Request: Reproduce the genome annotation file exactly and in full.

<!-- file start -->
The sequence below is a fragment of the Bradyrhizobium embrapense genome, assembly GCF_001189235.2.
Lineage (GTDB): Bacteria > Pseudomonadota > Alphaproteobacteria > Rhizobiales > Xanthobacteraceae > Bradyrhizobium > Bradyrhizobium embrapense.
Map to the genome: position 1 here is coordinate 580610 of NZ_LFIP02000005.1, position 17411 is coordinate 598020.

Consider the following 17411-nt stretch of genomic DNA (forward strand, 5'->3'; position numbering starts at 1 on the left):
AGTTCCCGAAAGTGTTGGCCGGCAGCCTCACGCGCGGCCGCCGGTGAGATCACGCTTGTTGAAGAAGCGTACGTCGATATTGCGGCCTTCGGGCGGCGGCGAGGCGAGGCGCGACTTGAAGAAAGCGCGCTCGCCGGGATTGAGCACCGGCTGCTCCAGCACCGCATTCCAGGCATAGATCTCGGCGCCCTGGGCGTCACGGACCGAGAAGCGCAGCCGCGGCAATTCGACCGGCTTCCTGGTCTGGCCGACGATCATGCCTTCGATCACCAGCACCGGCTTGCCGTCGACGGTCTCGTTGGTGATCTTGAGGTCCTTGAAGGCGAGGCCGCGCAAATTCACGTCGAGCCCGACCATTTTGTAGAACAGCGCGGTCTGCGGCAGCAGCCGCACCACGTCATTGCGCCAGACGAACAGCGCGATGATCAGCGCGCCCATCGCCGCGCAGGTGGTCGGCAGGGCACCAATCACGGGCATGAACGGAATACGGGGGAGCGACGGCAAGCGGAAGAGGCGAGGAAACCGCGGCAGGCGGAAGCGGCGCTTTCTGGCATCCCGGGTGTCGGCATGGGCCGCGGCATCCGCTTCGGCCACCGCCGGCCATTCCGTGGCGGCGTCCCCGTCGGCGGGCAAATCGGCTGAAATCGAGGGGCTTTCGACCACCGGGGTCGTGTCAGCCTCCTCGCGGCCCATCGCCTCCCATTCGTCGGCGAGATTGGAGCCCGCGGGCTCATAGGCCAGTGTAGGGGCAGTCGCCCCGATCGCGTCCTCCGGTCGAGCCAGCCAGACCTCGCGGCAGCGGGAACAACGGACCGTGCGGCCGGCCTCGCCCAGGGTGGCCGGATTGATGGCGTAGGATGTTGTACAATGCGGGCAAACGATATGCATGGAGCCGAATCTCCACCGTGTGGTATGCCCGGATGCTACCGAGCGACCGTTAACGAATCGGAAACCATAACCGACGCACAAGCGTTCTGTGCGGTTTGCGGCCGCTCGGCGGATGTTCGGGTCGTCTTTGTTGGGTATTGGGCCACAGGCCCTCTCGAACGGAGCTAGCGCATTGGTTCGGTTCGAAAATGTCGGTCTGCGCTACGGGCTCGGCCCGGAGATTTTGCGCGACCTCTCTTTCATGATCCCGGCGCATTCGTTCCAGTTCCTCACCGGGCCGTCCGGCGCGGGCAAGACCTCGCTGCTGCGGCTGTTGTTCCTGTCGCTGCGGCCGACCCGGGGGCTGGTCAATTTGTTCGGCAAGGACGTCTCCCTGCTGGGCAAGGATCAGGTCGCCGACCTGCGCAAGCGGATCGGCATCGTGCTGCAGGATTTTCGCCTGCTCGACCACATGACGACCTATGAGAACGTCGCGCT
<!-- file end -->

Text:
The sequence below is a fragment of the Bradyrhizobium embrapense genome, assembly GCF_001189235.2.
Lineage (GTDB): Bacteria > Pseudomonadota > Alphaproteobacteria > Rhizobiales > Xanthobacteraceae > Bradyrhizobium > Bradyrhizobium embrapense.
Map to the genome: position 1 here is coordinate 580610 of NZ_LFIP02000005.1, position 17411 is coordinate 598020.

Consider the following 17411-nt stretch of genomic DNA (forward strand, 5'->3'; position numbering starts at 1 on the left):
AGTTCCCGAAAGTGTTGGCCGGCAGCCTCACGCGCGGCCGCCGGTGAGATCACGCTTGTTGAAGAAGCGTACGTCGATATTGCGGCCTTCGGGCGGCGGCGAGGCGAGGCGCGACTTGAAGAAAGCGCGCTCGCCGGGATTGAGCACCGGCTGCTCCAGCACCGCATTCCAGGCATAGATCTCGGCGCCCTGGGCGTCACGGACCGAGAAGCGCAGCCGCGGCAATTCGACCGGCTTCCTGGTCTGGCCGACGATCATGCCTTCGATCACCAGCACCGGCTTGCCGTCGACGGTCTCGTTGGTGATCTTGAGGTCCTTGAAGGCGAGGCCGCGCAAATTCACGTCGAGCCCGACCATTTTGTAGAACAGCGCGGTCTGCGGCAGCAGCCGCACCACGTCATTGCGCCAGACGAACAGCGCGATGATCAGCGCGCCCATCGCCGCGCAGGTGGTCGGCAGGGCACCAATCACGGGCATGAACGGAATACGGGGGAGCGACGGCAAGCGGAAGAGGCGAGGAAACCGCGGCAGGCGGAAGCGGCGCTTTCTGGCATCCCGGGTGTCGGCATGGGCCGCGGCATCCGCTTCGGCCACCGCCGGCCATTCCGTGGCGGCGTCCCCGTCGGCGGGCAAATCGGCTGAAATCGAGGGGCTTTCGACCACCGGGGTCGTGTCAGCCTCCTCGCGGCCCATCGCCTCCCATTCGTCGGCGAGATTGGAGCCCGCGGGCTCATAGGCCAGTGTAGGGGCAGTCGCCCCGATCGCGTCCTCCGGTCGAGCCAGCCAGACCTCGCGGCAGCGGGAACAACGGACCGTGCGGCCGGCCTCGCCCAGGGTGGCCGGATTGATGGCGTAGGATGTTGTACAATGCGGGCAAACGATATGCATGGAGCCGAATCTCCACCGTGTGGTATGCCCGGATGCTACCGAGCGACCGTTAACGAATCGGAAACCATAACCGACGCACAAGCGTTCTGTGCGGTTTGCGGCCGCTCGGCGGATGTTCGGGTCGTCTTTGTTGGGTATTGGGCCACAGGCCCTCTCGAACGGAGCTAGCGCATTGGTTCGGTTCGAAAATGTCGGTCTGCGCTACGGGCTCGGCCCGGAGATTTTGCGCGACCTCTCTTTCATGATCCCGGCGCATTCGTTCCAGTTCCTCACCGGGCCGTCCGGCGCGGGCAAGACCTCGCTGCTGCGGCTGTTGTTCCTGTCGCTGCGGCCGACCCGGGGGCTGGTCAATTTGTTCGGCAAGGACGTCTCCCTGCTGGGCAAGGATCAGGTCGCCGACCTGCGCAAGCGGATCGGCATCGTGCTGCAGGATTTTCGCCTGCTCGACCACATGACGACCTATGAGAACGTCGCGCT